The exhibition includes artworks created after 1900 that represent a wide range of responses to the Character Heads by Messerschmidt. These works—by Bruce Nauman, Tony Bevan, and Cindy Sherman, among others—also reflect the continuing impact today of the aesthetic ideals and interest in expression established during the 18th-century European Enlightenment.

Modern and contemporary artists have been drawn to the Character Heads for their perceived departure from the confines of academic convention. But it is also the combination of a reductive style, refined modeling and carving, and exaggerated expression that make these sculptures evocative and familiar to modern audiences. The juxtaposition of works from different time periods illustrates the psychological power that Messerschmidt's Character Heads continue to exert over the contemporary viewer.

Tony Cragg

For English sculptor Tony Cragg, Messerschmidt's work "is not just representational but has also become a test for psychological responses and for unusual physical states of the face or for unusual facial expressions." Though highly abstracted, Cragg's sculpture is nonetheless rooted in a figurative tradition. In Mental Landscape he draws inspiration from the human face, and several heads morph into the larger, polymorphic structure whose silhouette assumes different aspects from multiple viewpoints. Profiles can be glimpsed emerging from the warmly colored, acrylic composite material, Jesmonite, offering serial comparisons with the profiles and silhouettes of the Character Heads.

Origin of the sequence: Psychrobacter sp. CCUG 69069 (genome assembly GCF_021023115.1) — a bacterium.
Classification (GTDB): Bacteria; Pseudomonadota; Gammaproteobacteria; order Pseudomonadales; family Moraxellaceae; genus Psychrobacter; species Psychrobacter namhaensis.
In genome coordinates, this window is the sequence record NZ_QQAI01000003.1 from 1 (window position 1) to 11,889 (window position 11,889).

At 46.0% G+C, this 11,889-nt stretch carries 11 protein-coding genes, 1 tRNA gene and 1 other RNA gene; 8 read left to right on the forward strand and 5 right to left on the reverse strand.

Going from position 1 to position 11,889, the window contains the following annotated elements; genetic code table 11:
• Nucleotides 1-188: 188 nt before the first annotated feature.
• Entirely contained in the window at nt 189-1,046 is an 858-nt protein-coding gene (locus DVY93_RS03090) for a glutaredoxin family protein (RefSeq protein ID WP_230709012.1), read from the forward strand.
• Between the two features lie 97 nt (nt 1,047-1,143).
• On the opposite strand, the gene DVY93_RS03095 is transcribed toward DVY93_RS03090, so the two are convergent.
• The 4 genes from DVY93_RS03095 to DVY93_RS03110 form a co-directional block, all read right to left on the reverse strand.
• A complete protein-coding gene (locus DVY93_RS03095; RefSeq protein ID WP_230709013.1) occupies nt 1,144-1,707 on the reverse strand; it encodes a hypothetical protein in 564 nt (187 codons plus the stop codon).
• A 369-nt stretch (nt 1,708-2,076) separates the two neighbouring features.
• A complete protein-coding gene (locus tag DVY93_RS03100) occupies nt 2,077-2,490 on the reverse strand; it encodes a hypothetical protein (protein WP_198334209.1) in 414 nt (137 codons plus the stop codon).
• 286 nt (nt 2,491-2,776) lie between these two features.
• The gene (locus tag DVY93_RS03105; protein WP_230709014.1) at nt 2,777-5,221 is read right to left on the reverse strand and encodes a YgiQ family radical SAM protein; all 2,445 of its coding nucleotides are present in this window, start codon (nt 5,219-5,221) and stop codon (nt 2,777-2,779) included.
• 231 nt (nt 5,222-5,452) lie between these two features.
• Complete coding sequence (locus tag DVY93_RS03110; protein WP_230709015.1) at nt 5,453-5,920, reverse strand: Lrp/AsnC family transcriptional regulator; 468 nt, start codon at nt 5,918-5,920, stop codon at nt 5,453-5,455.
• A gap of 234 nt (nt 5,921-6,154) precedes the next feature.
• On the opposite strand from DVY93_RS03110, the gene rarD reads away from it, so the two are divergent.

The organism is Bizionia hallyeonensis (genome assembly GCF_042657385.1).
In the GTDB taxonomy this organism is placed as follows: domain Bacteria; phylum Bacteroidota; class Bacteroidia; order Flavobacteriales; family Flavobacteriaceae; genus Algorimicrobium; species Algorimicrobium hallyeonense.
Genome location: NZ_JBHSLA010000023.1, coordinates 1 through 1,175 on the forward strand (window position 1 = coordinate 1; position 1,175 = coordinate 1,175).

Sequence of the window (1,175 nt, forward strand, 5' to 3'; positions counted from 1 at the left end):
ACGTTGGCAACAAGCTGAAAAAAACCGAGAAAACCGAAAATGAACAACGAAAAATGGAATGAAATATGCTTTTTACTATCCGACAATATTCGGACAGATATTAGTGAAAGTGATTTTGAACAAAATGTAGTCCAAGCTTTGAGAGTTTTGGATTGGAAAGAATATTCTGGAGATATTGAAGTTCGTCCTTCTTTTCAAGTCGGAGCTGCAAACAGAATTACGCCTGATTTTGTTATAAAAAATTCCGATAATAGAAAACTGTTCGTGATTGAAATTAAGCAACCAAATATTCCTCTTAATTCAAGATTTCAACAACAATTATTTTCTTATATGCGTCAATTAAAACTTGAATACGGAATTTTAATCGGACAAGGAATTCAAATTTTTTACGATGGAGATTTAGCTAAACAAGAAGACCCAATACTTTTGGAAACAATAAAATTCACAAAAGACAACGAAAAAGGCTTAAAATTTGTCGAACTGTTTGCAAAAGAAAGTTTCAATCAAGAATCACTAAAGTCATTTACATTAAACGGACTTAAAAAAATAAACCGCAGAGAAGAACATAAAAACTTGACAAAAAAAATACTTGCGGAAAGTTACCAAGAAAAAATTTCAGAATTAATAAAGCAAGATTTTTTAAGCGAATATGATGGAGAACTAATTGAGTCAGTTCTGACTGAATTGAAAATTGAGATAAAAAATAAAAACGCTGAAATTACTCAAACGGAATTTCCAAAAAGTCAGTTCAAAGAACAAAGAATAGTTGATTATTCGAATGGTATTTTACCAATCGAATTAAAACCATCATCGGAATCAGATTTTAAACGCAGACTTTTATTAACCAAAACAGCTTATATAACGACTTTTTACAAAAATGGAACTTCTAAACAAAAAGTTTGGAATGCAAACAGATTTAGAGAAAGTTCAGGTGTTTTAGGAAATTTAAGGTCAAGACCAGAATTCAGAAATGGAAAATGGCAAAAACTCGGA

Mental Landscape / Cragg
Messerschmidt Series / Rainer

Arnulf Rainer

Arnulf Rainer conflated his own scribbles in oil stick over photographs of 19th-century plaster-cast reproductions of eight of Messerschmidt's Character Heads—an overt statement of the contemporary artist's enthusiasm for the 18th-century sculptor's oeuvre. Rainer called these images "conversations," through which he engaged directly with Messerschmidt's work.

See all eight photographs in Arnulf Rainer's Messerschmidt Series »

This series forms part of a larger corpus of work that reflects the evolution of Austrian Expressionism, which first developed at the beginning of the 20th century. Also included in the exhibition is Rainer's series of twelve photographic self-portraits, Nervenkrampf, in which Rainer's face is distorted into various obscure grimaces.

Self-Portrait after Messerschmidt / Bevan

Tony Bevan

For several decades, Tony Bevan has investigated his own image through self-portraiture, and in recent years these works have been interpreted in close relation to Messerschmidt's Character Heads. Bevan's fascination with the sculptor dates from his undergraduate years as an art student at Goldsmiths College in London, where he wrote a dissertation on the sculptor.

This self-portrait is closely based on Messerschmidt's Second Beak Head, but by enlarging its scale and introducing a sharp perspective, it assumes monumental proportions that even further accentuate its sinister character.

Banner image: The Vexed Man (detail), after 1770, Franz Xaver Messerschmidt. The J. Paul Getty Museum, 2008.4. Self-Portrait after Messerschmidt (detail), 2009, Tony Bevan. Courtesy L.A. Louver, Venice, CA and Ben Brown Fine Arts, London. © Tony Bevan